Wednesday, 22 April 2015

Mapping IBlockStates to IBakedModels. ISmartBlockModel.

This topic is just a few notes about how Minecraft uses IBlockStates to retrieve the corresponding IBakedModel, to help you understand the vanilla code a bit more (which is pretty complicated)

When rendering a block, the renderer needs to retrieve the correct IBakedModel for the given IBlockState of the block.  Broadly speaking, this occurs in two decoupled steps:

  1.  The IBlockState is used to look up a ModelResourceLocation using BlockStateMapper.
  2.  The ModelResourceLocation is then used to retrieve the IBakedModel using ModelManager.
After retrieving the IBakedModel, Forge checks if this is an ISmartBlockModel.  If so, it is customized using IExtendedBlockState information for the specific Block position being rendered.

Some miscellaneous notes

  1. ModelResourceLocation is a tag for the model, of the form “mymodid:granite#normal”.  By default, the ModelLoader will look for it in
        "variants": {
            "normal": { "model": "granite_model" }
    In this example, it will create an IBakedModel from granite_model.json.
  2. It’s usually not necessary to provide an appropriate BlockStateMapping, because the default uses your block’s registered name and its properties, which are generally what you need.  If you do need a custom mapper, use ModelLoader.setCustomStatemapper().  BlockModel.registerAllBlocks() has good examples how to ignore some of a block’s properties, for example cactus model is the same for all AGE values.
  3. By default, ModelLoader registers a ModelResourceLocation for every entry in the BlockStateMapper.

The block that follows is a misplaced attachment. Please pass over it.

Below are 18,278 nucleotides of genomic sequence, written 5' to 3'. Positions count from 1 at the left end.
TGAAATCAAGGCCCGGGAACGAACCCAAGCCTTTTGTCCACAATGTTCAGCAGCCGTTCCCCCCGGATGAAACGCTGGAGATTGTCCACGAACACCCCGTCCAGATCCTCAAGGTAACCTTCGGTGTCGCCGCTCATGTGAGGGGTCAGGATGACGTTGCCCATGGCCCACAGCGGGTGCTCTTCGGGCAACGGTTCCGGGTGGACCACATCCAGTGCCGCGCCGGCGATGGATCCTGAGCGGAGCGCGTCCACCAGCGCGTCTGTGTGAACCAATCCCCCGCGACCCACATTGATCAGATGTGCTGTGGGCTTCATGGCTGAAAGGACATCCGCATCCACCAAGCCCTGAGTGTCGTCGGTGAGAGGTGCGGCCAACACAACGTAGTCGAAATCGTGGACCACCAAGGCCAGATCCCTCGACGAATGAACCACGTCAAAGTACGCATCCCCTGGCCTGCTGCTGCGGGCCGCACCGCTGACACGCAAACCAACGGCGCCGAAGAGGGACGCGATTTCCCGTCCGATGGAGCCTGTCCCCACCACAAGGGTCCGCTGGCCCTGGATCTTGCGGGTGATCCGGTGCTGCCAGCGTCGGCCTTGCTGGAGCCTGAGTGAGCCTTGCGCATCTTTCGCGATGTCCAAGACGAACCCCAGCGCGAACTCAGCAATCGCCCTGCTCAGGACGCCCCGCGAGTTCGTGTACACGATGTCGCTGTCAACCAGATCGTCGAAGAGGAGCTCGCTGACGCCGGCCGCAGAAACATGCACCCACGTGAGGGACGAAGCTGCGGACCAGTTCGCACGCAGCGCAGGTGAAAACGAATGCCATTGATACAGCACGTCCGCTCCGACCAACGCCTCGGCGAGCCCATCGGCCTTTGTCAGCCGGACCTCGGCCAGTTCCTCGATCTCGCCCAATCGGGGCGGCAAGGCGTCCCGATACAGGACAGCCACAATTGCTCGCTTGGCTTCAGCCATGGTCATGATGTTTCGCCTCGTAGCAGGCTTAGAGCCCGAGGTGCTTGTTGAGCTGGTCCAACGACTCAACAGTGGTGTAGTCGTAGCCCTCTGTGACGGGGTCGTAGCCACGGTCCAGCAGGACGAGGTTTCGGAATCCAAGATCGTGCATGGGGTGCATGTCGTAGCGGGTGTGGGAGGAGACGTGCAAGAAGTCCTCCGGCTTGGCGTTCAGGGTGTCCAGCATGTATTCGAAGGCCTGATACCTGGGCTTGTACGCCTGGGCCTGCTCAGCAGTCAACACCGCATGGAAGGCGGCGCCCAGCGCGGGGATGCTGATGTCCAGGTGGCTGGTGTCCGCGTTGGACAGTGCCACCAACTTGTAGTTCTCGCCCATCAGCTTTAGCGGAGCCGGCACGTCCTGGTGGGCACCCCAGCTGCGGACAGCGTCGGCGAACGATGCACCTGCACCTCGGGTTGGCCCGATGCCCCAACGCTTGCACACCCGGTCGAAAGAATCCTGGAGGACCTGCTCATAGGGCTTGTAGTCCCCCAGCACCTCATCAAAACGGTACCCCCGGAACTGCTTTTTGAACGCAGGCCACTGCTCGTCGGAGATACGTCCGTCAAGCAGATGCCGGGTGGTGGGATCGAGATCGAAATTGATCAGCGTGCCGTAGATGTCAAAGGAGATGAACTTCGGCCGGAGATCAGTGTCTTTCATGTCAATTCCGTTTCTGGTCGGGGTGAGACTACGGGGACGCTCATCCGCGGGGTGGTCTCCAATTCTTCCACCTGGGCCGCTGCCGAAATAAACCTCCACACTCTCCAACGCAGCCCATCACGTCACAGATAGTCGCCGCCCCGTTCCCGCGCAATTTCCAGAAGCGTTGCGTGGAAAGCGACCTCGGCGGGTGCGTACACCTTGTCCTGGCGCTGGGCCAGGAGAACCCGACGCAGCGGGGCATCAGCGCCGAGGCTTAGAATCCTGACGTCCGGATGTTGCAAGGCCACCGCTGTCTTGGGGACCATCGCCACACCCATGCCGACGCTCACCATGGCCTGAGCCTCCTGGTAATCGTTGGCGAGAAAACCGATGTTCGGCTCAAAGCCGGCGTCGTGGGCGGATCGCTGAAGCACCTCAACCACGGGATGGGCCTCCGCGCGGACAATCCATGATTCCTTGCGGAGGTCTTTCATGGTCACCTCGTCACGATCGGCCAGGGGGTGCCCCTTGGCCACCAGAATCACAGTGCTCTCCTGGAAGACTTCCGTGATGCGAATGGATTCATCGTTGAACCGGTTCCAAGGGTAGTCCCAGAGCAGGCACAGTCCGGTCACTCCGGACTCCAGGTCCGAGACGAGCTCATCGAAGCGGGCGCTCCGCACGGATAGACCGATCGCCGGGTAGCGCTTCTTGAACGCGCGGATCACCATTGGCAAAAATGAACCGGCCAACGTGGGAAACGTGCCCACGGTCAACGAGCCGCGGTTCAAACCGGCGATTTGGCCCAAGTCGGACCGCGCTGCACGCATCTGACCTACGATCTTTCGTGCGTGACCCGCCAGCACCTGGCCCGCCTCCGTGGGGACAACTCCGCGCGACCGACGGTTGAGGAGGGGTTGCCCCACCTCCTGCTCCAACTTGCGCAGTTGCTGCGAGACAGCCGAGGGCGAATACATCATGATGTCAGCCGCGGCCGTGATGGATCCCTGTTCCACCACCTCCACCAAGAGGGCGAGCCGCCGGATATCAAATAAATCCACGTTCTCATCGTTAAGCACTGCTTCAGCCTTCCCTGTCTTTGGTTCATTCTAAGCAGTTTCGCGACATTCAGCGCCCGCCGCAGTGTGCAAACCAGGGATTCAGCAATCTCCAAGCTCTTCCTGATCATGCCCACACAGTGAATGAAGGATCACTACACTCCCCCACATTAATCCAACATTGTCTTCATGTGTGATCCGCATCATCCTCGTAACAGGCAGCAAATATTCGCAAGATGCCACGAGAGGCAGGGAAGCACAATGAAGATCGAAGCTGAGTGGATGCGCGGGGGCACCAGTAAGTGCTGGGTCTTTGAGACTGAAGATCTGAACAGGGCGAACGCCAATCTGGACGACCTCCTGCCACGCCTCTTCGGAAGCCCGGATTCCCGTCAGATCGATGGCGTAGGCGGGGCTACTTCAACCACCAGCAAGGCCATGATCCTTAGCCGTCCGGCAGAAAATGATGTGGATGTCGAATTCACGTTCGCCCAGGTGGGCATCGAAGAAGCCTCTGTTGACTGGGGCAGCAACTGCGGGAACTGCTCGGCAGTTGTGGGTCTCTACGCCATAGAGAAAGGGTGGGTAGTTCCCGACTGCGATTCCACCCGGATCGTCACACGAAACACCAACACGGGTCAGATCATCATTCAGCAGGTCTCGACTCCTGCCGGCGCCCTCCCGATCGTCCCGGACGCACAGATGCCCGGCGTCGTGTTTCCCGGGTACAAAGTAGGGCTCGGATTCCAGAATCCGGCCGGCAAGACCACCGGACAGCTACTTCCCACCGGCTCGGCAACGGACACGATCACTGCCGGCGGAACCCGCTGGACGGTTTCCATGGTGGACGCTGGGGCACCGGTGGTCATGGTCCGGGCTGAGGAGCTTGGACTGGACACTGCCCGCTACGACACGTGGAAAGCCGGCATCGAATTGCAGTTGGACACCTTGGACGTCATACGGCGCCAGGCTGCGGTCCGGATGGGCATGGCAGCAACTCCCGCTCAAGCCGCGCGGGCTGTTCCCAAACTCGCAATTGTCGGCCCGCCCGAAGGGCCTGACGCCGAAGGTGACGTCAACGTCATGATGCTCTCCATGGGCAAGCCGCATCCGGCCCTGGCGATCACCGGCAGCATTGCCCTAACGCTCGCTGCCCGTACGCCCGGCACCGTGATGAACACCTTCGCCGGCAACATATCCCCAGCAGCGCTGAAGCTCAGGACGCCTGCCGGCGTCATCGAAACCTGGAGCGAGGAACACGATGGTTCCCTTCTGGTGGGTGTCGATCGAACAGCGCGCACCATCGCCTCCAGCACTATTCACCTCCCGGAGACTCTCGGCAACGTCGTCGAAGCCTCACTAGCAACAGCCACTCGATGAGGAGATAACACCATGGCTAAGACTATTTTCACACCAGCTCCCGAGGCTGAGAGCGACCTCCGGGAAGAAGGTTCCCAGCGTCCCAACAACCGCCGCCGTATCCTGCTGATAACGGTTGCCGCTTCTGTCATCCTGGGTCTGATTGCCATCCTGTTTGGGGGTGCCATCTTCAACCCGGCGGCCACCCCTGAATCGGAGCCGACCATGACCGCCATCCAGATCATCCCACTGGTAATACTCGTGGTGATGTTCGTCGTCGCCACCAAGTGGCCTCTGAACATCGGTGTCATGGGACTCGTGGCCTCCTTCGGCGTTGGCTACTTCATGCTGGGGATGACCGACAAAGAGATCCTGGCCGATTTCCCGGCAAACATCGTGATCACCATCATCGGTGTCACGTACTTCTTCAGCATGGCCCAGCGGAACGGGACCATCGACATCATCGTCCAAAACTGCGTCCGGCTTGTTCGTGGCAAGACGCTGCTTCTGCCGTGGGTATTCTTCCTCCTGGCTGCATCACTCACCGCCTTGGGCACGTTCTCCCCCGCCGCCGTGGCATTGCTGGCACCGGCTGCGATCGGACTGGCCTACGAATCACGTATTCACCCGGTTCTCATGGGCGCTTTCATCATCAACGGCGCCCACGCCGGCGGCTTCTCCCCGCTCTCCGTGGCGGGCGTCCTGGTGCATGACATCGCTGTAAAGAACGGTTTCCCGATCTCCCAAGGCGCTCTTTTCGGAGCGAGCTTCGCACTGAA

4. You can use ModelBakeEvent to insert custom models into the ModelManager; alternatively you can register an ICustomerModelLoader with ModelLoaderRegistry, which bypasses the vanilla ModelLoader for your chosen blocks– for example see B3DLoader.
  5. The ISmartBlockModel instance stored in the ModelManager is the “default”.  When called, ISmartBlockModel.handleBlockState() then returns a new instance to suit the IExtendedBlockState.  You shouldn't modify the "default" in handleBlockState because block rendering is multithreaded - you need to return a new instance, or alternatively an immutable one that you have cached,
  6. The various registries are cached and only updated when the resources are reloaded.


  1. Hi! I tried to replicate your SmartModel 3D Web, but IBakedModel is deprecated... Will you update this in the near future? Or should I continue doing it that way?

    Thanks in advance :)

  2. Hi. Don't worry about the "IBakedModel is deprecated" warning, it will work fine. Rainwarrior just wants you to use IFlexibleBakedModel instead, which is totally unnecessary in most cases :)


  3. Hello, TGG!

    I am building Quantum API (, and I am about to release a public beta. The last step before actually releasing the beta version is to get Models working.

    Long story short, I'm trying to figure out the whole rendering structure. Your tutorial explains how to do things well, but not the whole structure. What I'm looking for specifically is where Models are loaded, assembled, and used.

    The way the API currently is, you have a choice of AbsoluteModels, which are normal models that are permanently scaled to the default 16x16 resource packs, and ReflexiveModels, which scales models according to the resolution of the resource pack, so, for example, if the resolution is 32x32, a ReflexiveModel is rendered at half the size. I need to know how to make a custom renderer for Blocks, Items, Entities, etc., the current system I already understand. I just can't seem to find which method in what class that I call to add custom resources to a resource pack.

    I've noticed that IResourcePack is simply a list of IResources which contain file paths, but I don't know what uses the actual IResourcePack to load objects for use by the rendering engine. Can ya help out a fellow coder? (And is it just me or does modding minecraft suck!? Well, at least I put up with it to make this API where you'll never see minecraft code again and mods are backwards compatible, eh?)

  4. Hi Link
    Sounds interesting, good luck I think it is an ambitious job :)
    Check out ModelLoader. That's where all the action starts. It's pretty complicated. IModel is the interface for models loaded from model files, before they are baked.

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